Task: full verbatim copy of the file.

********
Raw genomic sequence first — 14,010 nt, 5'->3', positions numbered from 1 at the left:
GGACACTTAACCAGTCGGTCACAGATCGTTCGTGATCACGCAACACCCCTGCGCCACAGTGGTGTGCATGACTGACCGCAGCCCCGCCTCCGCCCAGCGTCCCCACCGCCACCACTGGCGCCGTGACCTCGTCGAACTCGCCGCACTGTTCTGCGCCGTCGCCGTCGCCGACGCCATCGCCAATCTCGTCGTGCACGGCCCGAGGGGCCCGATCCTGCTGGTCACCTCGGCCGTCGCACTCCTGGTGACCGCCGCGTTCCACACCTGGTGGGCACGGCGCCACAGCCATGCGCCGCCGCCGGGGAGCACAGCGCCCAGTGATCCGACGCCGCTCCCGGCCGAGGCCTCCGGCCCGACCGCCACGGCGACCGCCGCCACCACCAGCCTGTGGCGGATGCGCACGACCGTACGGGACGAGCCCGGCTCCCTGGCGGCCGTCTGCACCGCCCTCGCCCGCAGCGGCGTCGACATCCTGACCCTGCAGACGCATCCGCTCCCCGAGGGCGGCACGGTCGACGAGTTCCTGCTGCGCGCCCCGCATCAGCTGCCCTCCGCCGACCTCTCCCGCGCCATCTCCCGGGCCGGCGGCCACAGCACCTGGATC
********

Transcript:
Raw genomic sequence first — 14,010 nt, 5'->3', positions numbered from 1 at the left:
GGACACTTAACCAGTCGGTCACAGATCGTTCGTGATCACGCAACACCCCTGCGCCACAGTGGTGTGCATGACTGACCGCAGCCCCGCCTCCGCCCAGCGTCCCCACCGCCACCACTGGCGCCGTGACCTCGTCGAACTCGCCGCACTGTTCTGCGCCGTCGCCGTCGCCGACGCCATCGCCAATCTCGTCGTGCACGGCCCGAGGGGCCCGATCCTGCTGGTCACCTCGGCCGTCGCACTCCTGGTGACCGCCGCGTTCCACACCTGGTGGGCACGGCGCCACAGCCATGCGCCGCCGCCGGGGAGCACAGCGCCCAGTGATCCGACGCCGCTCCCGGCCGAGGCCTCCGGCCCGACCGCCACGGCGACCGCCGCCACCACCAGCCTGTGGCGGATGCGCACGACCGTACGGGACGAGCCCGGCTCCCTGGCGGCCGTCTGCACCGCCCTCGCCCGCAGCGGCGTCGACATCCTGACCCTGCAGACGCATCCGCTCCCCGAGGGCGGCACGGTCGACGAGTTCCTGCTGCGCGCCCCGCATCAGCTGCCCTCCGCCGACCTCTCCCGCGCCATCTCCCGGGCCGGCGGCCACAGCACCTGGATC